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What Muscles Does Kayaking Work?

author image Ryan Mess
Ryan Mess earned a Bachelor of Arts in communications from Cal Poly SLO, where he played rugby. His fitness expertise bloomed during his college and semi-pro rugby career. And since then, he has been training everyone from youth to professional athletes to grandparents in all things fitness and health while still competing.
What Muscles Does Kayaking Work?
How fun does this exercise look?

What is not to love about kayaking? Out in nature, potentially experiencing marine life depending on where you are, it's beautiful. And as if that wasn't reason enough to get after it, your upper body is in for one heck of a workout. Your back, shoulders, arms, hands, abdomen, chest and especially heart are key target areas during this adventurous exercise. Even an hour of kayaking will produce more work for these muscle groups than you'd probably hit in any single gym session.

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The Back Attack

Kayaking requires rowing.
Kayaking requires rowing.

Every stroke you take while kayaking is a single-arm row. Picture doing a single-arm dumbbell row or seated cable row; it’s basically the same motion with a paddle. Every stroke works the lats to a great degree. While one arm is rowing back, the other is getting a stretch and then a contraction. It’s an effective back workout and you can go at whatever tempo or variation you like: sprints, long sets, each pull as hard a possible, wide grip or narrow grip.

Boulder Shoulders

You work your back muscles when kayaking.
You work your back muscles when kayaking.

Generally, any time that you do a back workout, you will be hitting the shoulders, especially the rear head of the deltoid. In the case of kayaking, the direct impact on the shoulders is much more involved than a typical back workout. At the end of each stroke, the paddle has to come up and around to the front again. This motion transfers the load from the large lat muscle up to the shoulders. That forward circular motion really attacks the rear, lateral and anterior delts. Again, varying the tempo and the width of your grip will vary how the muscles are worked.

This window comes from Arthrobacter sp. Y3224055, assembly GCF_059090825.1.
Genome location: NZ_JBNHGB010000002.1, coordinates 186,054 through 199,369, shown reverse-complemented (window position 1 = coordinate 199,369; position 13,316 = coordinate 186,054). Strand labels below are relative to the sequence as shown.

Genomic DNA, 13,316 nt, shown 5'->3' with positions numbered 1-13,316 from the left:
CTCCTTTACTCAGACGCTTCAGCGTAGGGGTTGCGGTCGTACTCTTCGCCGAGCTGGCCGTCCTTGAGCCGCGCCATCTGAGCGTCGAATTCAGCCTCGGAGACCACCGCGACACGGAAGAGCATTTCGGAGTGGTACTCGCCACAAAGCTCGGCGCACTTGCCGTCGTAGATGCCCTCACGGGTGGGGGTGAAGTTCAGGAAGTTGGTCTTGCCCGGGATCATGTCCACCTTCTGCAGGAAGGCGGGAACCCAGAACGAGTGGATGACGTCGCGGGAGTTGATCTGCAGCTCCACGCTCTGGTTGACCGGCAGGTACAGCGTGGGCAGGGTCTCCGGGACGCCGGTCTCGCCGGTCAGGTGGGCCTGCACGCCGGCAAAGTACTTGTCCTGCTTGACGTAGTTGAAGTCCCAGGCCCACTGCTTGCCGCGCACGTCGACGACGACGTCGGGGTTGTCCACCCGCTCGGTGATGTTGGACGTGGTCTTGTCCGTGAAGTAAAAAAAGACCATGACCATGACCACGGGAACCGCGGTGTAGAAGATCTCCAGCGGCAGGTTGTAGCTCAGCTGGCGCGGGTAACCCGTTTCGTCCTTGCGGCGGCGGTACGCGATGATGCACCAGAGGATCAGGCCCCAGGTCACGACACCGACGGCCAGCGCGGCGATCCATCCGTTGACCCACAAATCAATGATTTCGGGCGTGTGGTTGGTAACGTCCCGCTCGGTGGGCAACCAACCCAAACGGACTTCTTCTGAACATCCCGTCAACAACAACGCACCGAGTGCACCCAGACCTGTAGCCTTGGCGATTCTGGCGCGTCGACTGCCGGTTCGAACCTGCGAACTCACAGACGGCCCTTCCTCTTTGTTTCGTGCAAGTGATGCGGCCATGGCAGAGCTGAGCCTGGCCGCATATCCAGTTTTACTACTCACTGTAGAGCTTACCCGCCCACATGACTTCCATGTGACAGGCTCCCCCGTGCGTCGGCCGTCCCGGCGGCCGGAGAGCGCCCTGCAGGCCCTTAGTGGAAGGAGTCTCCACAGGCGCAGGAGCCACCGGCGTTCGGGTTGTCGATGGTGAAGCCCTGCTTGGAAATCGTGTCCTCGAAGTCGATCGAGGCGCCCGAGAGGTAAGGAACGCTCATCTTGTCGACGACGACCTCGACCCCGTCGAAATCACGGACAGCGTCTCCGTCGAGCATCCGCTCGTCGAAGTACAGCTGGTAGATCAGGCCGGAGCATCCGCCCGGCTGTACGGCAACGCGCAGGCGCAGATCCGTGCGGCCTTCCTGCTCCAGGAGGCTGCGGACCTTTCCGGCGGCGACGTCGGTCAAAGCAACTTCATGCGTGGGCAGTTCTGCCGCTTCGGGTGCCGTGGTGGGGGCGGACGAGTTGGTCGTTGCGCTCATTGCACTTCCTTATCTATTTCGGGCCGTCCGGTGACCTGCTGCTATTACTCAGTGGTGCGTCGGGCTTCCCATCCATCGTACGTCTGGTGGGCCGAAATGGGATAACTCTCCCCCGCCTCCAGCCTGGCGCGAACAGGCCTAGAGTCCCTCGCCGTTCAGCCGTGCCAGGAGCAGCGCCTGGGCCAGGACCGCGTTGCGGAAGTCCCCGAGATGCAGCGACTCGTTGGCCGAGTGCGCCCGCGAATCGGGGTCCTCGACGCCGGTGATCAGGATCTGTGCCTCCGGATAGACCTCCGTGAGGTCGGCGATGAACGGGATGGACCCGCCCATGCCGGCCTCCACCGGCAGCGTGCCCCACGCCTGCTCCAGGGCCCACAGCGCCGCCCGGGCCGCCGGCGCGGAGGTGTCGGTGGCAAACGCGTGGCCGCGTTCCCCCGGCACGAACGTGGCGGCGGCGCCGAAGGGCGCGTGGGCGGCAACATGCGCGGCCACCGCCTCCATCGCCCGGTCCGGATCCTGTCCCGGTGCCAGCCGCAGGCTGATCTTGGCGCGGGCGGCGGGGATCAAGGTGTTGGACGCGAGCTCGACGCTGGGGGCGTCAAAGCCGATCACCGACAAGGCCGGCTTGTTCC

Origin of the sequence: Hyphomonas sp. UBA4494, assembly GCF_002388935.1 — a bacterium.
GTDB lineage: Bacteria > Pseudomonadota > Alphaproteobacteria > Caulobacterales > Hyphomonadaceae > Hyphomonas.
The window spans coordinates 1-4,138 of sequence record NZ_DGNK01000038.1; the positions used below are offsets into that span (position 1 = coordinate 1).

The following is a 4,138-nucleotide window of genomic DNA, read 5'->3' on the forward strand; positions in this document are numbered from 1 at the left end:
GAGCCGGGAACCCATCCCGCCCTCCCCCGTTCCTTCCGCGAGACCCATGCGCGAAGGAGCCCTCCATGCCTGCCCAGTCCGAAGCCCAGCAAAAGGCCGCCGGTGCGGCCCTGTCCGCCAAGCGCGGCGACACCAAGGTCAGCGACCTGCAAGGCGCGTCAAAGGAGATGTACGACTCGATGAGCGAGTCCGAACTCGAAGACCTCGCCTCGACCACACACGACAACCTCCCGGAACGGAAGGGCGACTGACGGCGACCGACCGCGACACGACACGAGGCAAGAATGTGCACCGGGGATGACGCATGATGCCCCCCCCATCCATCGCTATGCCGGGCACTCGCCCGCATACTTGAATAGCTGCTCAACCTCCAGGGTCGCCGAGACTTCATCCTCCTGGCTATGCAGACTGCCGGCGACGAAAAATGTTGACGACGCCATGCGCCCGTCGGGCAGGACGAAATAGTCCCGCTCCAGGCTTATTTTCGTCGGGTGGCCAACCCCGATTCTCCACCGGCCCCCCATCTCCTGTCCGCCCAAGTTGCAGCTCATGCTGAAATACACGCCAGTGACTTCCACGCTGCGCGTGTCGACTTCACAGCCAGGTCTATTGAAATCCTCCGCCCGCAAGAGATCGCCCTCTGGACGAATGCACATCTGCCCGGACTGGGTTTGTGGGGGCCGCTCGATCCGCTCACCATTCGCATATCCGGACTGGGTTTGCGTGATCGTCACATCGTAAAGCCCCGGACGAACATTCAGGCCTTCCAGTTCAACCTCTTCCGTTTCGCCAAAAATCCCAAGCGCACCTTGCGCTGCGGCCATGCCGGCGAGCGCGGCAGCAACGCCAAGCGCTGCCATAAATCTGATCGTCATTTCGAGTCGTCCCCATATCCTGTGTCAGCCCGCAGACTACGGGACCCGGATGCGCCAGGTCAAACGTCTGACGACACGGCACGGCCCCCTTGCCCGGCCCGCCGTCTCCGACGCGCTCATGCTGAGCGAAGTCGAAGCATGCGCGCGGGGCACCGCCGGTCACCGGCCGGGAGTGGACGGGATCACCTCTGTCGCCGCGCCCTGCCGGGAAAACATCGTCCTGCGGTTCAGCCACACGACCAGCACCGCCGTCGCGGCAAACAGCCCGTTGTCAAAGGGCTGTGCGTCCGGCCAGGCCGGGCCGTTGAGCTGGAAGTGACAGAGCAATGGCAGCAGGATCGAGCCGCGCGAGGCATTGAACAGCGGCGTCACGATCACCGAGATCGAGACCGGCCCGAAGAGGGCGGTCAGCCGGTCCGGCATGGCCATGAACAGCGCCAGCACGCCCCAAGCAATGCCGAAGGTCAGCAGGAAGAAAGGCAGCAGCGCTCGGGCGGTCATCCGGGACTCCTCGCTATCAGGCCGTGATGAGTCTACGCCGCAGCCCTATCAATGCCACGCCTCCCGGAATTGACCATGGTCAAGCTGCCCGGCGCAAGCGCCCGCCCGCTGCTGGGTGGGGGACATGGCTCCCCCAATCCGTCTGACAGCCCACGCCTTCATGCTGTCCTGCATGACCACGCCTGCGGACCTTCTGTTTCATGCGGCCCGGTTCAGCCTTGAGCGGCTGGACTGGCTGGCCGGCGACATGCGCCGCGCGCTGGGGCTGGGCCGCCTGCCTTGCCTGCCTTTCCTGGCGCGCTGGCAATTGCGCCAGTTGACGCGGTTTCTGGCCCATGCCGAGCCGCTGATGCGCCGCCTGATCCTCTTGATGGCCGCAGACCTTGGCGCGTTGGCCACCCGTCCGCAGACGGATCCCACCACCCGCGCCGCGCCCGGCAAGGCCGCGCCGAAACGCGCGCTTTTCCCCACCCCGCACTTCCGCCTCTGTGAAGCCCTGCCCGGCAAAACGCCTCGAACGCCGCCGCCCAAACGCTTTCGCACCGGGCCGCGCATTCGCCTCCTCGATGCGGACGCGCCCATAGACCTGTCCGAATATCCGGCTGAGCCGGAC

Guns and Grip

You use your biceps when rowing.
You use your biceps when rowing.

Like any other rowing workout, the biceps work is a byproduct of the movement. In kayaking, the triceps actively contract as well. As one arm is rowing in, hitting the biceps on that side, the other arm is countering with a forward extension to create more torque on the paddle. That extension involves a lot of triceps. As the biceps and triceps are doing their thing, your grip and forearms are getting attacked by handling and maneuvering the paddle. Like high-rep pullup workouts, your hands will fatigue and your forearms will be tested during a kayaking session.

Abs of Steel

Kayaking works core muscles.
Kayaking works core muscles.

As with all rotational movements, the abdomen and obliques are heavily involved and responsible for your performance. If you have weak core muscles, good luck getting through a demanding kayaking session with any kind of pride. Your trunk, which runs from your waist to your neck, is constantly working in a rotation and counter-rotation manner, resulting in a huge demand for spine stabilization and balance. Expecting to kayak without taxing your abdomen and core is like expecting to win an auto race with a faulty axle between your wheels.

Heart of Steel and Pecs For Real

Kayaing is a great overall workout.
Kayaing is a great overall workout.

Like the triceps involvement in kayaking, the chest is also involved. When one arm is rowing back, the other is countering with a forward push, like a single-arm dumbbell bench press. The interesting part is that when you do any row, your pectoral muscles actually work to stabilize the shoulder and pull the arm in, so the chest works on both arms simultaneously in opposite fashions. And f it wasn't obvious, kayaking is a cardio-respiratory onslaught. Whether you sprint or coast, your heart and lungs will be tested on every single row for the duration of your adventure.

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